The American Society of Heating, Refrigerating and Air-Conditioning Engineers (ASHRAE) in joined with former U.S. President Bill Clinton in an initiative to reduce carbon emissions and increase efficiency in the world’s largest cities. The Clinton Climate Initiative (CCI) is a Clinton Foundation program dedicated to making a difference in the fight against climate change in practical and measurable ways.
The initiative was launched Tuesday at a news conference in Los Angeles, where Clinton was joined by London Mayor Ken Livingstone, Los Angeles Mayor Antonio Villaraigosa, and San Francisco Mayor Gavin Newsom. British Prime Minister Tony Blair also attended to demonstrate support for the initiative. ASHRAE President Terry Townsend, P.E., also was present.
"We are pleased to partner with the Clinton Foundation and others to accelerate the adoption of energy-saving technologies by city planners,” Townsend said.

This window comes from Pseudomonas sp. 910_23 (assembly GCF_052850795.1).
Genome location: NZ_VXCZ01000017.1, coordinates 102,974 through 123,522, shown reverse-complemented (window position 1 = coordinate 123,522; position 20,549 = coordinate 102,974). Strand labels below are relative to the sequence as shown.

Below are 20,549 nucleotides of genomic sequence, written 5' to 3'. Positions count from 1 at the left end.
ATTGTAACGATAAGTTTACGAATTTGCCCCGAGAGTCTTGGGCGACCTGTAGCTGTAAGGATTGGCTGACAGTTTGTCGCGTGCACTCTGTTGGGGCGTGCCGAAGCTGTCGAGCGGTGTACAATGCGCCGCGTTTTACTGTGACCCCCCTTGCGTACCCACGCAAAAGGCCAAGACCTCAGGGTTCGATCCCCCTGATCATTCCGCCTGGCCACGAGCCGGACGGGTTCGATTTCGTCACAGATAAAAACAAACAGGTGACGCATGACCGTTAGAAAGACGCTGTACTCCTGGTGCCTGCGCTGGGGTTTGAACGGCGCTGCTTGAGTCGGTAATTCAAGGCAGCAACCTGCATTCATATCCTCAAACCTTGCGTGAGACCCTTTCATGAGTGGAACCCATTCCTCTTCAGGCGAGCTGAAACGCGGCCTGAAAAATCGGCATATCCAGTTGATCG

ASHRAE energy standards have set a standard of care for the efficient use of energy resources in buildings for 30 years. ASHRAE’s Standard 90.1, Energy Standard for Buildings Except Low-Rise Residential Buildings, developed in response to the energy crisis in the 1970s, has influenced building designs worldwide and ASHRAE says It has become the basis for building codes and a standard for building design and construction recognized worldwide.
The agreement signed by ASHRAE and the Foundation states:
Recognizing the impact of buildings on global energy use and greenhouse gas emissions, ASHRAE will work with city planners to support development of codes, standards, energy use metrics, and other programs that lower environmental impacts. ASHRAE’s assistance will facilitate the transfer of existing tools and technology, and support solutions to common energy and greenhouse gas emission challenges facing large city group leaders.
Urban areas are responsible for more than 75 percent of all greenhouse gas emissions in the world. Therefore, reducing energy use and greenhouse gas emissions in cities is fundamental to any effort to slow the pace of global warming.
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